American Alligator Alligators

About American Alligator crocodiles & alligatorsAbout American Alligators

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American Alligator
American Alligator

Alligators are a relative to crocodiles and are native only to North America. They are raised for their meat and skin, which is used to make leather products such as shoes, handbags, and belts. Alligators are a regulated species in the United States, and alligator farming is strictly controlled by the government to ensure sustainable populations. Alligator farms are common in southern states such as Louisiana, Florida, and Texas, where alligators are bred and raised in captivity. The meat of farmed alligators is considered a delicacy in some cultures, and the demand for alligator leather products continues to grow globally.

Alligators, like other crocodilians, are large animals with powerful tails that are used both in defense and in swimming. Their eyes, ears, and nostrils are placed on top of their long heads and project slightly above the water when the reptiles float at the surface, as they often do. Alligators can be differentiated from true crocodiles by the form of their jaw and teeth. Alligators possess a broad U-shaped snout and have an “overbite”; that is, all the teeth of the lower jaw fit within (are lingual to) the teeth of the upper jaw. The large fourth tooth on each side of the alligator’s lower jaw fits into a socket in the upper jaw. Usually, no lower teeth are visible when the mouth is closed. In contrast, true crocodiles have a narrow V-shaped snout, and the large fourth tooth on each side of the lower jaw projects outside the snout when the mouth is closed.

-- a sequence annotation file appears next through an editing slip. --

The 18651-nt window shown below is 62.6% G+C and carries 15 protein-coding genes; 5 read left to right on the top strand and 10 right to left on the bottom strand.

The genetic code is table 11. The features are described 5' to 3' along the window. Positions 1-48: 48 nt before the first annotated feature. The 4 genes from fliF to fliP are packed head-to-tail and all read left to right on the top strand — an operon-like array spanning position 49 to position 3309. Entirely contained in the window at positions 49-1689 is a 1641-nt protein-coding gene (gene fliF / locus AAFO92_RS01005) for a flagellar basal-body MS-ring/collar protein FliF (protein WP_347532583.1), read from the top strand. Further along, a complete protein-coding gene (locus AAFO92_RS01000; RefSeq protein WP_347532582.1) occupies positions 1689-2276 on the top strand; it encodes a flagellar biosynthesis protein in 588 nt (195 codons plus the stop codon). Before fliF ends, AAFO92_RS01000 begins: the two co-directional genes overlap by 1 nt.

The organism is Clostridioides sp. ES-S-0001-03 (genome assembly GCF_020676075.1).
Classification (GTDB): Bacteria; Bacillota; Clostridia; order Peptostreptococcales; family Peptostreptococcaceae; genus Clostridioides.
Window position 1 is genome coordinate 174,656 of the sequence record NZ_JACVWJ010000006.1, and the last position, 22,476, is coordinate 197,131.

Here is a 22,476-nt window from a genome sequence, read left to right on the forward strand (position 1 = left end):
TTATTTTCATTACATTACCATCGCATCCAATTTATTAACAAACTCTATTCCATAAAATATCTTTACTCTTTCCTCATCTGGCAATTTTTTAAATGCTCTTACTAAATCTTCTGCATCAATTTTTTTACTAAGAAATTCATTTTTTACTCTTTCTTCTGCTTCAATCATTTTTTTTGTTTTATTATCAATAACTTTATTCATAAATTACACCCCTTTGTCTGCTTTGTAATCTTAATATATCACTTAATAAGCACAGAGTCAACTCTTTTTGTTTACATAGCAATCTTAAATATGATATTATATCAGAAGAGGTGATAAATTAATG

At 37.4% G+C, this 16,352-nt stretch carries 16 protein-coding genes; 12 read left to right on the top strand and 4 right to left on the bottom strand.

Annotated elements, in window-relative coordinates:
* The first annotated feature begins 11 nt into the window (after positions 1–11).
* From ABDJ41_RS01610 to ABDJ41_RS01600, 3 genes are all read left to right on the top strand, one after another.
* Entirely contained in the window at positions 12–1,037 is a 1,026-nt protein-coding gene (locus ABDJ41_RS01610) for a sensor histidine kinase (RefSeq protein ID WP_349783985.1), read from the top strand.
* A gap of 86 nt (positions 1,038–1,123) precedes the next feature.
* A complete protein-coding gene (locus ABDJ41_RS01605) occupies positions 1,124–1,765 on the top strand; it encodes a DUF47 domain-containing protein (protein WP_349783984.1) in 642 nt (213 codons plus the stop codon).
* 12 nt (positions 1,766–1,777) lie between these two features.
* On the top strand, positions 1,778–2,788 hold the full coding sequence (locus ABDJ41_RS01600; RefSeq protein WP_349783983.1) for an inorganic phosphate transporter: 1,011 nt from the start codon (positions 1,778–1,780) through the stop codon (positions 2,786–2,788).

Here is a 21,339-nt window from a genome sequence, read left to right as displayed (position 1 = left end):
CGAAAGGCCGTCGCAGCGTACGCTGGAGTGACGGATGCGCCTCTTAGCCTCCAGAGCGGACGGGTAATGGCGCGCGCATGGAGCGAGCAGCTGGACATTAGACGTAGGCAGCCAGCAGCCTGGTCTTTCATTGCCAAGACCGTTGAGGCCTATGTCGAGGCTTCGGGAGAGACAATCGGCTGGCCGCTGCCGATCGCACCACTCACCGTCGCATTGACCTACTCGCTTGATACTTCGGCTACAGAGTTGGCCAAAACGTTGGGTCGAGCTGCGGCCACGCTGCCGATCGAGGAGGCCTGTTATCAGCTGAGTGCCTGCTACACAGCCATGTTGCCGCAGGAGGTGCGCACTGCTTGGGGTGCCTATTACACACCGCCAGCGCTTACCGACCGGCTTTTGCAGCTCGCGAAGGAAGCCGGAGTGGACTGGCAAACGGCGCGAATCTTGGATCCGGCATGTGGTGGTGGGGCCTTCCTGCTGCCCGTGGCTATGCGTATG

Alligators are carnivorous and live along the edges of permanent bodies of water, such as lakes, swamps, and rivers. They commonly dig burrows in which they rest and avoid weather extremes. The average lifespan of alligators is about 50 years in the wild. However, there have been reports of some specimens living beyond 70 years of age in captivity.

They are black with yellow banding when they are young and are generally brownish as adults. Their maximum length is about 5.8 meters (19 feet), but most often they range from about 1.8 to 3.7 meters (6 to 12 feet) long.

Adult alligators feed mainly on fish, small mammals, and birds but may sometimes take prey as large as deer or cattle. Members of both sexes hiss, and the males also give loud roars that carry over considerable distances. During the breeding season, the female builds a mound nest of detritus and vegetation in which she buries about 20 to 70 hard-shelled eggs. She guards the eggs and may at this time be dangerous.

Alligators have a reputation of being ferrous and deadly but they usually avoid humans.